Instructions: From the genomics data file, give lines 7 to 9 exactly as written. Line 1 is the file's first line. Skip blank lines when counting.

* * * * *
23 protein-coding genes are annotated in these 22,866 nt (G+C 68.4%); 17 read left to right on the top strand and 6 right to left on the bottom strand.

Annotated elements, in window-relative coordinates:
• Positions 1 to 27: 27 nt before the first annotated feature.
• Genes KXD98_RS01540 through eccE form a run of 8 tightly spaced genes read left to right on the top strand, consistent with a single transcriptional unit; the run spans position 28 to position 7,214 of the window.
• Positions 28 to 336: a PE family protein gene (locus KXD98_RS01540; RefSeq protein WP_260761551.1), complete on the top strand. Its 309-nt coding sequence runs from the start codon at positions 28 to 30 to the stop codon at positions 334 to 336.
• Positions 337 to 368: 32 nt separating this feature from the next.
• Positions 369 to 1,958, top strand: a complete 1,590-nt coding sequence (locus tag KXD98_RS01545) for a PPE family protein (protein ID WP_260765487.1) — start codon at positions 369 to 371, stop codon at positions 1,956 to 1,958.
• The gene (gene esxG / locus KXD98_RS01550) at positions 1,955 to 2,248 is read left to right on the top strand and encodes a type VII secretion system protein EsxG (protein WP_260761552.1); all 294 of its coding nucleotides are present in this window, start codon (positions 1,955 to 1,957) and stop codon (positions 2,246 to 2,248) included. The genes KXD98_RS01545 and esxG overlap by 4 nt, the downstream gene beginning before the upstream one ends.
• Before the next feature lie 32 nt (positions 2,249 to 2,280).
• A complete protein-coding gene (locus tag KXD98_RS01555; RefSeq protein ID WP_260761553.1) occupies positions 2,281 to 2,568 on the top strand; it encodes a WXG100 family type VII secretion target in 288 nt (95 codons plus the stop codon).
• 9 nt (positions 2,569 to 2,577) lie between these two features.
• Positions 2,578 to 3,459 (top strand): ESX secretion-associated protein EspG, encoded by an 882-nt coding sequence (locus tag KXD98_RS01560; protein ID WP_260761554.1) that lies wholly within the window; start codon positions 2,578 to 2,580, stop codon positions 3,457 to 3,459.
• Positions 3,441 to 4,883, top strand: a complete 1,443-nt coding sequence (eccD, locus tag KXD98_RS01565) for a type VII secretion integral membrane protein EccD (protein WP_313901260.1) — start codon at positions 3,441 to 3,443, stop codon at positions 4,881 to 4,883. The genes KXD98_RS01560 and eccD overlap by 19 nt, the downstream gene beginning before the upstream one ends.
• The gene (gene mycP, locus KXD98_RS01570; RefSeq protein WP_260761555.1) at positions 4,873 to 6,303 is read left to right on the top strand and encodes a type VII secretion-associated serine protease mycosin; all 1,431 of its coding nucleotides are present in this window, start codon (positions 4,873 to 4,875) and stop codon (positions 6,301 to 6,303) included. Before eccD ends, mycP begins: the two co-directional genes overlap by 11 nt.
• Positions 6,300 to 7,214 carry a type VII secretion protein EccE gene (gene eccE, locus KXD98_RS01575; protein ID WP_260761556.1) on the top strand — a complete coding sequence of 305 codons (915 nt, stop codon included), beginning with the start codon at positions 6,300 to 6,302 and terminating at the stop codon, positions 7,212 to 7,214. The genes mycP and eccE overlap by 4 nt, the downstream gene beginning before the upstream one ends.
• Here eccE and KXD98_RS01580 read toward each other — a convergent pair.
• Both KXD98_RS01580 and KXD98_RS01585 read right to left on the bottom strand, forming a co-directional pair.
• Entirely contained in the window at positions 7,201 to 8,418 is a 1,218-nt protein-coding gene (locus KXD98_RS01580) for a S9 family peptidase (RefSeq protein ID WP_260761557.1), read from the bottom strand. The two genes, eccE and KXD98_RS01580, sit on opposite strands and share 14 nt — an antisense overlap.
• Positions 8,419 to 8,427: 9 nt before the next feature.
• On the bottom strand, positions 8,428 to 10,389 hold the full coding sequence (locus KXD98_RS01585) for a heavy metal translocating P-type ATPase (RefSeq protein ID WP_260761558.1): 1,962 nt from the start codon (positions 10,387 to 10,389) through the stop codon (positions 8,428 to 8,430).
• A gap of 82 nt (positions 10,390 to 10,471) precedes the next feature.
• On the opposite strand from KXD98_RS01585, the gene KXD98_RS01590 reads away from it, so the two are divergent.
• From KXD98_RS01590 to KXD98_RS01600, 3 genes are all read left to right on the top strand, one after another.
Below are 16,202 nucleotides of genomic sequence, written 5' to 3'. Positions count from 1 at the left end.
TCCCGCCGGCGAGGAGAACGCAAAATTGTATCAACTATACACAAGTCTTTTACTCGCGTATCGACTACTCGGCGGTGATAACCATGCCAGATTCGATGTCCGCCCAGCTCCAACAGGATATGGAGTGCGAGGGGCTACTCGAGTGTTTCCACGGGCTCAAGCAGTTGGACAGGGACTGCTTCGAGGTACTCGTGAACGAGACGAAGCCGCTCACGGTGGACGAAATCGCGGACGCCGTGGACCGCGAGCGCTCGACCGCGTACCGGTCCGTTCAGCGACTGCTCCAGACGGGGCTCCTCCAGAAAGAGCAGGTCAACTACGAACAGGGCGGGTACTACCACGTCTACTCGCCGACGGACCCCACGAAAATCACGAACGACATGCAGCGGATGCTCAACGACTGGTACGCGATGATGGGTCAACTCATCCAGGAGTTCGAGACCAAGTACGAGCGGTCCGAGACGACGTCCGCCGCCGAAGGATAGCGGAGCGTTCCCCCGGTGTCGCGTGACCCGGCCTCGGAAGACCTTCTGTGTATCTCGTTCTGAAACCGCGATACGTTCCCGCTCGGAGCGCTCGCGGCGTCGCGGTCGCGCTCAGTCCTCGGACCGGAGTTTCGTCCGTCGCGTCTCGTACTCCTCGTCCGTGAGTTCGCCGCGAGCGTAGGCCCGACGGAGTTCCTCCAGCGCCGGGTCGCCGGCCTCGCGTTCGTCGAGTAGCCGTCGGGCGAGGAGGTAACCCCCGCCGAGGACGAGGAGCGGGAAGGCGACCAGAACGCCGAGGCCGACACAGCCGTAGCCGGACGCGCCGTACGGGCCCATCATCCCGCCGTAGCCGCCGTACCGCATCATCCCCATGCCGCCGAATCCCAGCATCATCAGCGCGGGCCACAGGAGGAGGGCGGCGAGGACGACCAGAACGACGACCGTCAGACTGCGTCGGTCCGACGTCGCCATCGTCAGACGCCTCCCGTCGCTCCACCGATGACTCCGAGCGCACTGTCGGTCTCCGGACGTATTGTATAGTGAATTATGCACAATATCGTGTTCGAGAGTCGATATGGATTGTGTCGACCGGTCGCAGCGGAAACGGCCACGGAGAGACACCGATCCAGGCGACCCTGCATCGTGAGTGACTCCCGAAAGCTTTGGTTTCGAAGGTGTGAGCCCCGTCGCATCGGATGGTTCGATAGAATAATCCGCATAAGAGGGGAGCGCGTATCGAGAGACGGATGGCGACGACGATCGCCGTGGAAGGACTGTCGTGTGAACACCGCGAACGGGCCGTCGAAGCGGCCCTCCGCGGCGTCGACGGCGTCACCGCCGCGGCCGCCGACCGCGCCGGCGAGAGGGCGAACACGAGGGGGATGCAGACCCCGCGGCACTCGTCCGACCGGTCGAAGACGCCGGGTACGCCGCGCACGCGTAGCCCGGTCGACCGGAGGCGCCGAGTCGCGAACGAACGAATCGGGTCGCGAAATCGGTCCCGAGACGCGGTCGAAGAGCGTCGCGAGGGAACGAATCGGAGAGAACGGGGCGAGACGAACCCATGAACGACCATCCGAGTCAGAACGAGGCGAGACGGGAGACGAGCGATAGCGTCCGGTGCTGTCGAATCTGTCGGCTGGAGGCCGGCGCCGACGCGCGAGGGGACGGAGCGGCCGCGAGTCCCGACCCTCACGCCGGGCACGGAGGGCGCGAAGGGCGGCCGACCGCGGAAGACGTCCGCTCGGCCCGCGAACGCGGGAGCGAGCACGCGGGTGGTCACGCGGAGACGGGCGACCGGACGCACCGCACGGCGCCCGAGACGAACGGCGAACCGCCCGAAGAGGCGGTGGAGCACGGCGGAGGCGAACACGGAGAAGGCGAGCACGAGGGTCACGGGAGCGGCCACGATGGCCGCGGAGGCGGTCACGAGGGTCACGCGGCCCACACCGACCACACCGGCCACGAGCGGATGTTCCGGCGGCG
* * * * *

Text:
• Positions 369 to 1,958, top strand: a complete 1,590-nt coding sequence (locus tag KXD98_RS01545) for a PPE family protein (protein ID WP_260765487.1) — start codon at positions 369 to 371, stop codon at positions 1,956 to 1,958.
• The gene (gene esxG / locus KXD98_RS01550) at positions 1,955 to 2,248 is read left to right on the top strand and encodes a type VII secretion system protein EsxG (protein WP_260761552.1); all 294 of its coding nucleotides are present in this window, start codon (positions 1,955 to 1,957) and stop codon (positions 2,246 to 2,248) included. The genes KXD98_RS01545 and esxG overlap by 4 nt, the downstream gene beginning before the upstream one ends.
• Before the next feature lie 32 nt (positions 2,249 to 2,280).